About the Study
In 2016, the Chief Evaluation Office partnered with the Bureau of International Labor Affairs (ILAB) to fund researchers at the University of Texas Health Science Center at Houston to understand the prevalence, nature, and possible consequences of working conditions on employment and health status of the Central American workforce, with a particular focus on work-related violence.
In a previous study, researchers at the University of Texas School of Public Health developed and piloted a survey module on adult work-related violence, designed to be integrated and administered as part of a larger survey on working conditions and health in Central America.
This Department of Labor-funded study was the result of the annual process to determine the Department’s research priorities for the upcoming year. It contributes to the growing labor evidence-base to inform programs and policies that impact international labor issues and addresses Department strategic goals and priorities.
- Half of the survey participants did not have a formalized hiring agreement, many of them did not receive written pay stubs.
- When asked about the nature of their work:
- 67% of workers who participated in the survey reported performing repetitive movements at their job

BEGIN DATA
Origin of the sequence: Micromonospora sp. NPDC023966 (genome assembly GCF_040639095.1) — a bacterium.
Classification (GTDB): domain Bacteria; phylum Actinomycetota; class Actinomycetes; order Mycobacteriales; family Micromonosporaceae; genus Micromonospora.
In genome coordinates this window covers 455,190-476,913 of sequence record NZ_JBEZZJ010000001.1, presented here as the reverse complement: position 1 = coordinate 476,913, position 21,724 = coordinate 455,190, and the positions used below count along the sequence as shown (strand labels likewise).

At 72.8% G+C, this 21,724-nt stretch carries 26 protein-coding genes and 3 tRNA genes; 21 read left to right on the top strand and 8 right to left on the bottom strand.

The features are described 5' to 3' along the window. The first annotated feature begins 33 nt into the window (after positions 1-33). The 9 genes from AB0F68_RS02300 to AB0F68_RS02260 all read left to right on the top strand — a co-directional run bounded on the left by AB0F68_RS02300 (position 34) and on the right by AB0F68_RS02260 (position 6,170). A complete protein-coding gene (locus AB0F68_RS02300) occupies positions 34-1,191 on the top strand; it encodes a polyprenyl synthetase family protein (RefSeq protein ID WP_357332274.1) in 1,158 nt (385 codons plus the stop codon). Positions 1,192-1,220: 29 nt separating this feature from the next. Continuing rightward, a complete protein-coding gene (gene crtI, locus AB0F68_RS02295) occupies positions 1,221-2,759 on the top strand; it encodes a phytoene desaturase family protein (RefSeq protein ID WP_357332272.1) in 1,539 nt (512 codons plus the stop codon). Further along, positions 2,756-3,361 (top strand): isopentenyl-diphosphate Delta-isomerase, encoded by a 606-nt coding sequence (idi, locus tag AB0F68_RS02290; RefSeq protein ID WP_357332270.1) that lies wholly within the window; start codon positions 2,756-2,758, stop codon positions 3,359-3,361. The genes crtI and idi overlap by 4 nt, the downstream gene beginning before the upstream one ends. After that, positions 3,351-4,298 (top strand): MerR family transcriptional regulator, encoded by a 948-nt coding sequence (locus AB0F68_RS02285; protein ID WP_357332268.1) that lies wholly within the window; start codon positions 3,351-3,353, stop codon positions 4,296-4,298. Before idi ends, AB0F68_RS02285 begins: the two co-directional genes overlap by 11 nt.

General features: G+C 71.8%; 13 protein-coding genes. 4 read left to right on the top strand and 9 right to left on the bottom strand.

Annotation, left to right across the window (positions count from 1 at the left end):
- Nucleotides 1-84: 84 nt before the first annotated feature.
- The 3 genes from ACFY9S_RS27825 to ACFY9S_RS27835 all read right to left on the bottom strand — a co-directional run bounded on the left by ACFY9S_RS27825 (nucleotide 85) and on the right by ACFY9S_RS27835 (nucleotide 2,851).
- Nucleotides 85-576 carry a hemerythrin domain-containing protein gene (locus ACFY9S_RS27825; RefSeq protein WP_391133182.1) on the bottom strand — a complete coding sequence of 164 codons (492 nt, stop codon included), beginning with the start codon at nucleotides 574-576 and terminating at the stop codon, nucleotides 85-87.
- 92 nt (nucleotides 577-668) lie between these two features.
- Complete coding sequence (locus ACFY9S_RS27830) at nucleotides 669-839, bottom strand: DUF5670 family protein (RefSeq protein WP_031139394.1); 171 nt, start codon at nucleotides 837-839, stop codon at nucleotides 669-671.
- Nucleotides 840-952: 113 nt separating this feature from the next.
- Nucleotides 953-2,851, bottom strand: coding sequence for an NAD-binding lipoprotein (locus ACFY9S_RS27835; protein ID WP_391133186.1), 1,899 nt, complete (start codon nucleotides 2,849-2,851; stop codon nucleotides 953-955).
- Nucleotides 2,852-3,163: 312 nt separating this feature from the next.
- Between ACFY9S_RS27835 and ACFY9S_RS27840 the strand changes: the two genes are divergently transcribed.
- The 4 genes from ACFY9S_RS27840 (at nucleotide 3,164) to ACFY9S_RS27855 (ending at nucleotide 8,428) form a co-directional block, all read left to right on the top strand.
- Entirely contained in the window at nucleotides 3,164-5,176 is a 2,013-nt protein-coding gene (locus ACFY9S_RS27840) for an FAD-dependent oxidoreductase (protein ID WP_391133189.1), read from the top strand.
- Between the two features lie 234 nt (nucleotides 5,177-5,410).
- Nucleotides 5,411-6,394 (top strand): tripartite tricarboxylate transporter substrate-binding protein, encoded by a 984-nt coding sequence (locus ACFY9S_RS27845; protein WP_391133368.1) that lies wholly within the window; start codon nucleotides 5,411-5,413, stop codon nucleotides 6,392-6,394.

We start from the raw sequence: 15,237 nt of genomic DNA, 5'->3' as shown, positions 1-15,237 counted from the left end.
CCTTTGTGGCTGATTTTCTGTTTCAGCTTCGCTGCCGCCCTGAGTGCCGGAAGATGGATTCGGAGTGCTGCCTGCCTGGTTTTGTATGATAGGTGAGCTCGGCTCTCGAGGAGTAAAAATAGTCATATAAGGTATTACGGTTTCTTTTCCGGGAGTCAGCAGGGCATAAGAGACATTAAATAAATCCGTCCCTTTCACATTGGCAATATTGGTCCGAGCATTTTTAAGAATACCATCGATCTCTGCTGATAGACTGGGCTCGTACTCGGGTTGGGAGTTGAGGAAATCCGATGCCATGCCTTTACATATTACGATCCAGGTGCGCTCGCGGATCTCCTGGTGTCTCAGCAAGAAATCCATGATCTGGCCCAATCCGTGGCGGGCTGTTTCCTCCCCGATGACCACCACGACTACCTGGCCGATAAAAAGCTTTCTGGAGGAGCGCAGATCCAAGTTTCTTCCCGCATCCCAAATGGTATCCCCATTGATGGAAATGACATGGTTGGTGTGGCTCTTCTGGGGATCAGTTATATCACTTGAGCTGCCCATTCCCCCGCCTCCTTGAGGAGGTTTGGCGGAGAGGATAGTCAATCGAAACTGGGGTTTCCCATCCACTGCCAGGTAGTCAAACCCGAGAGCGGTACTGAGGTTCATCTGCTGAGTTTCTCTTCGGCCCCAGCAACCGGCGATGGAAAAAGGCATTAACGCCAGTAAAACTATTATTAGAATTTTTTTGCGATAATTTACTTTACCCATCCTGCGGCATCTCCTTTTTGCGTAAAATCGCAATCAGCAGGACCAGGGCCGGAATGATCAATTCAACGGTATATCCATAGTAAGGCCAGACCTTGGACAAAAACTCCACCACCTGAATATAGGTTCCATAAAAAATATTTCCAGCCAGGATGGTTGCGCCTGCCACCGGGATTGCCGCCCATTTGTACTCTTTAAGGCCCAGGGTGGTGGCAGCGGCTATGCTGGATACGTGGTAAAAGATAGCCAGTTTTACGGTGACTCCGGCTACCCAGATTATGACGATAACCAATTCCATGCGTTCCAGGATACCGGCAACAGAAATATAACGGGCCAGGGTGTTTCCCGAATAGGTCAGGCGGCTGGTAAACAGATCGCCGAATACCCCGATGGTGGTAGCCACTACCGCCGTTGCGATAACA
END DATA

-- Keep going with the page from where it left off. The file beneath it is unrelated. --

- 38.8% reported frequent use of equipment, including instruments, tools, or machines, that can cause injury
- 24.9% reported frequently performing job tasks that require working in an uncomfortable position.
- Researchers found that 28.4% of workers who participated in the survey reported having a poor understanding of their labor rights.
- Seven percent of survey respondents reported having a union at the worksite, and 15% reported having had evaluations, measurements, or controls of the possible health risks at their jobs.
- Survey participants reported feeling unsafe at home (15%), at work (20%), in the neighborhood (23%), and on route to work (24%).
The Department of Labor’s (DOL) Chief Evaluation Office (CEO) sponsors independent evaluations and research, primarily conducted by external, third-party contractors in accordance with the Department of Labor Evaluation Policy. CEO’s research development process includes extensive technical review at the design, data collection and analysis stage, including: external contractor review and OMB review and approval of data collection methods and instruments per the Paperwork Reduction Act (PRA), Institutional Review Board (IRB) review to ensure studies adhere to the highest ethical standards, review by academic peers (e.g., Technical Working Groups), and inputs from relevant DOL agency and program officials and CEO technical staff. Final reports undergo an additional independent expert technical review and a review for Section 508 compliance prior to publication. The resulting reports represent findings from this independent research and do not represent DOL positions or policies.